They are obviously going for the market of people who try and RP on MMOs like World of Warcraft. MMO players are used to monthly subscriptions, and this still looks better for trying to play telecommute D&D than gathering on a game like WoW.

Wow, money money money

The Subscription Prices seem somewhat high to me.
The idea of paying for digital Minis is laughable and seems like a cynical attempt to squeeze even more cash out of people.

On the whole though it looks like good stuff – if they can actually consistantly deliver content to a high standard.

I was hoping they would start slow, say 5.95 monthly with an annual subscription. But limitations on player characters seems to be combining Guild Wars Characte Limit with the World of Warcraft expense.

I have been playing since AD&D and I was looking forward to finding online campaigns and online information – does everyone realize how difficult it is to sort through 3.5 to find all the spells/feats/races/classes/PrC that a dm may allow. I look forward to this making character research go much quicker. At my age, I don’t have the free time anymore.

Bring it on WOTC – I wonder how many things will change when it is released?

Another thing that is bugging me. As a DM since Basic and AD&D 1st edition I have learned not to allow characters from previous DM’s campaigns. Am I going to be able to at least review the characters coming in or require they roll up one specifically for my campaign that can ONLY be used for my campaign? I am big on continuity, characters are people, for lack of a better term, and unlike a MMO or other video game I don’t allow characters to leave the campaign as well as join from a different one. But of course I am a role-player, not a Hack/Slash Dungeon Crawler so maybe this is no longer the game for me.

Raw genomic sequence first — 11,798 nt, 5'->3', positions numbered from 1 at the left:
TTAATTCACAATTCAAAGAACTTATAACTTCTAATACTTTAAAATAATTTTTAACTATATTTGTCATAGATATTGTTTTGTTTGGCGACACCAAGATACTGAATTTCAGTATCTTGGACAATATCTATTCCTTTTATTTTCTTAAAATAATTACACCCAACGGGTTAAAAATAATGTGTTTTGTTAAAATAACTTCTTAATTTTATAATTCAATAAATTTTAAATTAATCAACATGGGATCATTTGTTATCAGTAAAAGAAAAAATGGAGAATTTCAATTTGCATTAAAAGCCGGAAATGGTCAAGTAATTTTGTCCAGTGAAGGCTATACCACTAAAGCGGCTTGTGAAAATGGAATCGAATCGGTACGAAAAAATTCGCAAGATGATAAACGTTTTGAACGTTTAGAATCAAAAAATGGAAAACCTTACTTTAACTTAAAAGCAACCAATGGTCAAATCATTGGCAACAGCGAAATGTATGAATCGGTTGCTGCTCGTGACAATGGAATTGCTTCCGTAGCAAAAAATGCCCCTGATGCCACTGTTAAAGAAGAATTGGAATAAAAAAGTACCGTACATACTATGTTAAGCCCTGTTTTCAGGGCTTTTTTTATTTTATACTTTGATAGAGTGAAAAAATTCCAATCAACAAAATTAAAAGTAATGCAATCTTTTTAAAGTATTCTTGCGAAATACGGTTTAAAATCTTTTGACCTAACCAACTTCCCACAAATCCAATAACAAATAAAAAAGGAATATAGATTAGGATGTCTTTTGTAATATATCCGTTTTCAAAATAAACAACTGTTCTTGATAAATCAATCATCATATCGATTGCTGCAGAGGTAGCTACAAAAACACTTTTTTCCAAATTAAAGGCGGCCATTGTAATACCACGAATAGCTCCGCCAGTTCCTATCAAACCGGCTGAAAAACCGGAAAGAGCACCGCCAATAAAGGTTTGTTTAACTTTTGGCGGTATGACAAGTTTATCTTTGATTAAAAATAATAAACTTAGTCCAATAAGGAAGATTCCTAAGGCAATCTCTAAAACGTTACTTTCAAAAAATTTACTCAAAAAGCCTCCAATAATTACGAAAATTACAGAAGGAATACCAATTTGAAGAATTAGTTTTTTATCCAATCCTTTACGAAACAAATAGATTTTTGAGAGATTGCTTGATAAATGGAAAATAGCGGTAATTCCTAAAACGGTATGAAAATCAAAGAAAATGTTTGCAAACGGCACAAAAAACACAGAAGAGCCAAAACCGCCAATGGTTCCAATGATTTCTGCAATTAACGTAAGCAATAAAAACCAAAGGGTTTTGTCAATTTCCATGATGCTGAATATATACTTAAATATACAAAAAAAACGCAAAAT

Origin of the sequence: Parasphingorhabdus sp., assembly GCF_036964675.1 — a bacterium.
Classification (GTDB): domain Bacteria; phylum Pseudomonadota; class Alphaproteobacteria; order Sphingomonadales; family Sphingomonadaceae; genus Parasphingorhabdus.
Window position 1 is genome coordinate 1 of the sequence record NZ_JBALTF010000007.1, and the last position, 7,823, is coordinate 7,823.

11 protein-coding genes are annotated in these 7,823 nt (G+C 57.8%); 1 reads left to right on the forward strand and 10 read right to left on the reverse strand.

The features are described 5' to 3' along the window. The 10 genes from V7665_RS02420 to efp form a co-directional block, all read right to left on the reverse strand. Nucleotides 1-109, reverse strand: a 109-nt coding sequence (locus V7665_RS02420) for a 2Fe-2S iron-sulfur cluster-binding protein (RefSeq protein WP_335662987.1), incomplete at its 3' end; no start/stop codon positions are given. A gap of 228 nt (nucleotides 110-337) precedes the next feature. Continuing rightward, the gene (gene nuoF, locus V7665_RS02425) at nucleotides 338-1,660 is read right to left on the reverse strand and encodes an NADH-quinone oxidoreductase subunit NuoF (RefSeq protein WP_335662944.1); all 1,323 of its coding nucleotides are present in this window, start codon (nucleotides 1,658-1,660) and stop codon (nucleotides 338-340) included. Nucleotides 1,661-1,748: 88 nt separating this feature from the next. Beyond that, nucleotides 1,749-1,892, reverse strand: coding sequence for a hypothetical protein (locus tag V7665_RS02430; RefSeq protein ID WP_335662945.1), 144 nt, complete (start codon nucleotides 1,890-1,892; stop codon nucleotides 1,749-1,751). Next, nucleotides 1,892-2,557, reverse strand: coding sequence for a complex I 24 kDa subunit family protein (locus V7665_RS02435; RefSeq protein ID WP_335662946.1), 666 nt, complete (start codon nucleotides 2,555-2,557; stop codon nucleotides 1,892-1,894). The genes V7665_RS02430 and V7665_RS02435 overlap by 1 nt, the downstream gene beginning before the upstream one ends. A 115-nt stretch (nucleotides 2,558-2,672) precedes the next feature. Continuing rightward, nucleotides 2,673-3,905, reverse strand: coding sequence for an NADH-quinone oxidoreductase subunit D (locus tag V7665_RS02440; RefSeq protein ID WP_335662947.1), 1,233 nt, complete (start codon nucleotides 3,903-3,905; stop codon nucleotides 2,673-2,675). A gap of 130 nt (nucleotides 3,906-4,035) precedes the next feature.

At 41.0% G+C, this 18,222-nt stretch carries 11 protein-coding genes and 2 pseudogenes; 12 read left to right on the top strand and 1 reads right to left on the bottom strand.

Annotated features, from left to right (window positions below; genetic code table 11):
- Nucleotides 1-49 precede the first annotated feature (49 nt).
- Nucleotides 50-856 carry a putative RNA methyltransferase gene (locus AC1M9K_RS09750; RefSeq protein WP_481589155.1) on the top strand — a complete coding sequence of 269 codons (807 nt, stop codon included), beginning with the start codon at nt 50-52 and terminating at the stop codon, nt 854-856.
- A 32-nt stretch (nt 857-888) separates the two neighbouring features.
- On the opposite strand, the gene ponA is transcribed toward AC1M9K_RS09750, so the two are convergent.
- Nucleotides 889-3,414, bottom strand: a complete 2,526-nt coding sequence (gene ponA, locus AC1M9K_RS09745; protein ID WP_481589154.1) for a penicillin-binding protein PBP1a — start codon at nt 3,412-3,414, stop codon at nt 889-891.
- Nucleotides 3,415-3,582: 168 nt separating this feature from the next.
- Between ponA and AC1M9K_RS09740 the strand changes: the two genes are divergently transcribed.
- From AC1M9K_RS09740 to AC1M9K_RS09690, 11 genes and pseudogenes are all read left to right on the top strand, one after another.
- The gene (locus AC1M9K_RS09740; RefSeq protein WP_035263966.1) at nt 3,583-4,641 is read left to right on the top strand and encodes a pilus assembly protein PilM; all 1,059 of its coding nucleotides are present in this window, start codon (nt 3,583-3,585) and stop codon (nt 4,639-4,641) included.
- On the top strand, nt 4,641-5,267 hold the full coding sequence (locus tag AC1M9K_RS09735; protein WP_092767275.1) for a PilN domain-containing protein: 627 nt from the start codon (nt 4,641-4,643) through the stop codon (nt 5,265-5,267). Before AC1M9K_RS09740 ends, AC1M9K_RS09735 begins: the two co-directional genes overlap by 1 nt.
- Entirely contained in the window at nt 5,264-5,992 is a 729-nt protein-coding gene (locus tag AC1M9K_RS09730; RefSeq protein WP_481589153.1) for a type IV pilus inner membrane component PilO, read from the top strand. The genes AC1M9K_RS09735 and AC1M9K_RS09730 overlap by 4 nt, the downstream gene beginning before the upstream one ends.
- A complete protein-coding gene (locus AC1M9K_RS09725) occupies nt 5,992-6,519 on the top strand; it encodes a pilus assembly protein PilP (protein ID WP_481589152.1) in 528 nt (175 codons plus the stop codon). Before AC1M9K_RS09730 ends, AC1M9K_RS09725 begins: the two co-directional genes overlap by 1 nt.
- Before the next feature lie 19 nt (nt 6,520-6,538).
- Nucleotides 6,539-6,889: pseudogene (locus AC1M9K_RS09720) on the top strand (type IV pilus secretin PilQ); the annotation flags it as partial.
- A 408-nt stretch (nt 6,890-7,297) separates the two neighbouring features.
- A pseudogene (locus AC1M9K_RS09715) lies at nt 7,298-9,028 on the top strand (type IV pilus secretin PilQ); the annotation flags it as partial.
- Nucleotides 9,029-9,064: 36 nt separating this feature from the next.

I have been playing This game since Summer 1979. The money that I have spent (willingly) on any Product of the previous Editions was hard earned, and well spent. All material is stored on a shelf and I will be able to pick any book on the shelf and read it as long as my house does not burn down or something similar bad. The chance for that….1:10000000 or more.
I also had the chance of viewing the book/material before buying it. (Especially the Dragon and Dungeon Magazine, since not all printed articles have been of use to me and my group).

This new system does not offer any of the above mentioned options. Storing the Dragon Magazine and other E-Books on my computer does not enable me to pack them along on a trip, reading during a train or plane ride. (or at lunchbreak at work, on the beach or any other place away from home 8and I dont care to carry an expensive lap top along). Also, who out there in the community has never experienced any Computer problems like bugs anf viruses that destroyed or damaged the hard drive and its contents. Printing out a 60 page Dragon Magazine will cost a lot in paper and ink (in addition to the Online fee).
Fine, I am offered additional material. Does this mean that NON-ONLINE-Subscribers will not be able to buy the same material in form of a soft or hard cover book. Do we thus have a “two-class-gaming-community”. Those with all the good stuff (ONLINE SUBSCRIBERS) and those with out it (Old fashioned people like me who prefer a perfectly bound book or magazine printed on durable paper with ink that does not blur or wash of when it gets hit with a bit of water).